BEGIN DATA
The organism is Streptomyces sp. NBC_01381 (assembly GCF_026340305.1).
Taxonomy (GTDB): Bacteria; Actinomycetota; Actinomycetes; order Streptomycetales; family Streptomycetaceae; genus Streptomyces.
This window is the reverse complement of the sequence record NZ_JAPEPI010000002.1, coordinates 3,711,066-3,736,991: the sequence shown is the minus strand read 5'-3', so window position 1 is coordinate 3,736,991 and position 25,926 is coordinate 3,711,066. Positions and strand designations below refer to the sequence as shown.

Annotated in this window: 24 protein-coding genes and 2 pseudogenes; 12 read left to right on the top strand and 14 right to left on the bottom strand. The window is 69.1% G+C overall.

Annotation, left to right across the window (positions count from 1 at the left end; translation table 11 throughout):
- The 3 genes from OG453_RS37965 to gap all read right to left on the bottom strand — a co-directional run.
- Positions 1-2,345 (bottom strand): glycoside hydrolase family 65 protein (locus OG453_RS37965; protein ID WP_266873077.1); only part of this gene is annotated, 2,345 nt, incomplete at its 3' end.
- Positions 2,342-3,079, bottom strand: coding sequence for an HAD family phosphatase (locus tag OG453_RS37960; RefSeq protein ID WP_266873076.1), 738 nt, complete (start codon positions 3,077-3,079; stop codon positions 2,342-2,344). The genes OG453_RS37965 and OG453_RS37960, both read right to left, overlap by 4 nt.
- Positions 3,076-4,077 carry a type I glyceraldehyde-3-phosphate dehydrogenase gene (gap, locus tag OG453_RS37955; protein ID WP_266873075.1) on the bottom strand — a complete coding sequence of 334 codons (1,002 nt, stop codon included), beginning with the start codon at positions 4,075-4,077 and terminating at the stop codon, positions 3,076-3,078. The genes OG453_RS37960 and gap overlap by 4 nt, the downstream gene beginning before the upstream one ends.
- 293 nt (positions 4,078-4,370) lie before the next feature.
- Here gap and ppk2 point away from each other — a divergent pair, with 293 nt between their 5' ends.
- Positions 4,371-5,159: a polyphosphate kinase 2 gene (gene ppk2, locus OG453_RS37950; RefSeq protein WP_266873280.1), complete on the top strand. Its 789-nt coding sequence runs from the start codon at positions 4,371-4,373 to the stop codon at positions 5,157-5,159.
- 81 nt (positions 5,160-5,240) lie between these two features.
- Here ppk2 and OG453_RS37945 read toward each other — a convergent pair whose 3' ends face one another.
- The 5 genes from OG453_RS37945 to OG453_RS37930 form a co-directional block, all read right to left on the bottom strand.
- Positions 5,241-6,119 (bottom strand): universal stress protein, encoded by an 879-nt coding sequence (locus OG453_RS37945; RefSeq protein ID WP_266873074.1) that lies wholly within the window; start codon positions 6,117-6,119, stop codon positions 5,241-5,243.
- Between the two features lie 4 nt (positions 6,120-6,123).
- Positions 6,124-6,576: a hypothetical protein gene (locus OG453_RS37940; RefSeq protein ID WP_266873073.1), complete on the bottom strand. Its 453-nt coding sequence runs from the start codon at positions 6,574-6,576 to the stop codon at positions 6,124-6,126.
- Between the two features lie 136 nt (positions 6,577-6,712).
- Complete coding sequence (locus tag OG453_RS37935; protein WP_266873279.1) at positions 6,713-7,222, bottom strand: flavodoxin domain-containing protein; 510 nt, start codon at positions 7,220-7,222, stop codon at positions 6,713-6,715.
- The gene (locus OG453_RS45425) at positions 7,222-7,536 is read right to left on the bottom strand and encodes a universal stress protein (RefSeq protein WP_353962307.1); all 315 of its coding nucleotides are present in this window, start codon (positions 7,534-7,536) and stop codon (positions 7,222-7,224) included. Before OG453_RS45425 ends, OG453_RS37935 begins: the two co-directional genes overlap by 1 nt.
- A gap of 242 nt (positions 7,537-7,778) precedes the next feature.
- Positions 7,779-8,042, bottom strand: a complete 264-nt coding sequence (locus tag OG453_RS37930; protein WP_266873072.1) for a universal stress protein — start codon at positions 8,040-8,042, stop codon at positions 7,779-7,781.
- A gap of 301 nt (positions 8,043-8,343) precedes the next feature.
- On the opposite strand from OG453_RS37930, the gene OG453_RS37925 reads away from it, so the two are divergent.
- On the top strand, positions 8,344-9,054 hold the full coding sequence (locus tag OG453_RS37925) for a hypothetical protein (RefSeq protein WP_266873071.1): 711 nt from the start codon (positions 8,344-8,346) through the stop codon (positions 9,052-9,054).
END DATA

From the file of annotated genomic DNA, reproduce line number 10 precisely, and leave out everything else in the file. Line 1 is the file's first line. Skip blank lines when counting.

- 293 nt (positions 4,078-4,370) lie before the next feature.